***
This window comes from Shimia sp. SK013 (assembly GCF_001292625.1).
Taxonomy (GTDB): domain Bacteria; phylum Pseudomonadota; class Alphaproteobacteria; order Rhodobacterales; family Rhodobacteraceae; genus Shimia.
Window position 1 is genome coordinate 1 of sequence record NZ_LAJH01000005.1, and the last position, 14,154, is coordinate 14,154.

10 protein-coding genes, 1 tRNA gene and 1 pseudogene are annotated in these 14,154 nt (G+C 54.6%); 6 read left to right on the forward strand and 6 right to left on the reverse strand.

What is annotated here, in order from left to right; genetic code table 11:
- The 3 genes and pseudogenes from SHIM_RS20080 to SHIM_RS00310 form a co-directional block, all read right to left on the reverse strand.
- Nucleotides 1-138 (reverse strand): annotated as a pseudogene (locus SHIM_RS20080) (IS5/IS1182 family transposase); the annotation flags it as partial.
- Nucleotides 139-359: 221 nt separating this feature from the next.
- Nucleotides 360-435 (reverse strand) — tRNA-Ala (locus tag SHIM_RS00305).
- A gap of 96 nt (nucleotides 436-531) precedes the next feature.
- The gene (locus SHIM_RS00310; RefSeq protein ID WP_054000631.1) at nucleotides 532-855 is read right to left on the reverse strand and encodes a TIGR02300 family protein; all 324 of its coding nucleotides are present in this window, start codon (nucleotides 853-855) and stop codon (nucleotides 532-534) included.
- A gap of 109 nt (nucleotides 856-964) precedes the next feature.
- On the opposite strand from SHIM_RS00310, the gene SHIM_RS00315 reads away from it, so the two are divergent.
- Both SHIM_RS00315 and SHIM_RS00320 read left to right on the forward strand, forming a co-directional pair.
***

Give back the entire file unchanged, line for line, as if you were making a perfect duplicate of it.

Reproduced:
This window comes from Shimia sp. SK013 (assembly GCF_001292625.1).
Taxonomy (GTDB): domain Bacteria; phylum Pseudomonadota; class Alphaproteobacteria; order Rhodobacterales; family Rhodobacteraceae; genus Shimia.
Window position 1 is genome coordinate 1 of sequence record NZ_LAJH01000005.1, and the last position, 14,154, is coordinate 14,154.

10 protein-coding genes, 1 tRNA gene and 1 pseudogene are annotated in these 14,154 nt (G+C 54.6%); 6 read left to right on the forward strand and 6 right to left on the reverse strand.

What is annotated here, in order from left to right; genetic code table 11:
- The 3 genes and pseudogenes from SHIM_RS20080 to SHIM_RS00310 form a co-directional block, all read right to left on the reverse strand.
- Nucleotides 1-138 (reverse strand): annotated as a pseudogene (locus SHIM_RS20080) (IS5/IS1182 family transposase); the annotation flags it as partial.
- Nucleotides 139-359: 221 nt separating this feature from the next.
- Nucleotides 360-435 (reverse strand) — tRNA-Ala (locus tag SHIM_RS00305).
- A gap of 96 nt (nucleotides 436-531) precedes the next feature.
- The gene (locus SHIM_RS00310; RefSeq protein ID WP_054000631.1) at nucleotides 532-855 is read right to left on the reverse strand and encodes a TIGR02300 family protein; all 324 of its coding nucleotides are present in this window, start codon (nucleotides 853-855) and stop codon (nucleotides 532-534) included.
- A gap of 109 nt (nucleotides 856-964) precedes the next feature.
- On the opposite strand from SHIM_RS00310, the gene SHIM_RS00315 reads away from it, so the two are divergent.
- Both SHIM_RS00315 and SHIM_RS00320 read left to right on the forward strand, forming a co-directional pair.